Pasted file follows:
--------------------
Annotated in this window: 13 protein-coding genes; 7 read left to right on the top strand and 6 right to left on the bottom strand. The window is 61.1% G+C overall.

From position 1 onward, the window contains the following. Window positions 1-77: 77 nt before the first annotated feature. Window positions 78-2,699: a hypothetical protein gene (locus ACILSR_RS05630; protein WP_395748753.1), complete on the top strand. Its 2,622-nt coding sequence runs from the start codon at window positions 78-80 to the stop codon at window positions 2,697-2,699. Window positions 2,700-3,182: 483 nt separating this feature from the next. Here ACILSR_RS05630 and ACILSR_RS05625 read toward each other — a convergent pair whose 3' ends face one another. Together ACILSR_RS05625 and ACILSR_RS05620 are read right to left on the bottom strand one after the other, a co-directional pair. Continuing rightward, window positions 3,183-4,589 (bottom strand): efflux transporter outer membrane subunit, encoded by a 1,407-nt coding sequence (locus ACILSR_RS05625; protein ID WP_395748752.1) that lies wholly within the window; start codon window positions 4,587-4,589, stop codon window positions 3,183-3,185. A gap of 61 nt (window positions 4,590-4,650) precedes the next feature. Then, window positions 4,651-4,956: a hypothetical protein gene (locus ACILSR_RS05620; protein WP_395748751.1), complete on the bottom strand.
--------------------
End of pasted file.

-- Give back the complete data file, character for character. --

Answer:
Annotated in this window: 13 protein-coding genes; 7 read left to right on the top strand and 6 right to left on the bottom strand. The window is 61.1% G+C overall.

From position 1 onward, the window contains the following. Window positions 1-77: 77 nt before the first annotated feature. Window positions 78-2,699: a hypothetical protein gene (locus ACILSR_RS05630; protein WP_395748753.1), complete on the top strand. Its 2,622-nt coding sequence runs from the start codon at window positions 78-80 to the stop codon at window positions 2,697-2,699. Window positions 2,700-3,182: 483 nt separating this feature from the next. Here ACILSR_RS05630 and ACILSR_RS05625 read toward each other — a convergent pair whose 3' ends face one another. Together ACILSR_RS05625 and ACILSR_RS05620 are read right to left on the bottom strand one after the other, a co-directional pair. Continuing rightward, window positions 3,183-4,589 (bottom strand): efflux transporter outer membrane subunit, encoded by a 1,407-nt coding sequence (locus ACILSR_RS05625; protein ID WP_395748752.1) that lies wholly within the window; start codon window positions 4,587-4,589, stop codon window positions 3,183-3,185. A gap of 61 nt (window positions 4,590-4,650) precedes the next feature. Then, window positions 4,651-4,956: a hypothetical protein gene (locus ACILSR_RS05620; protein WP_395748751.1), complete on the bottom strand.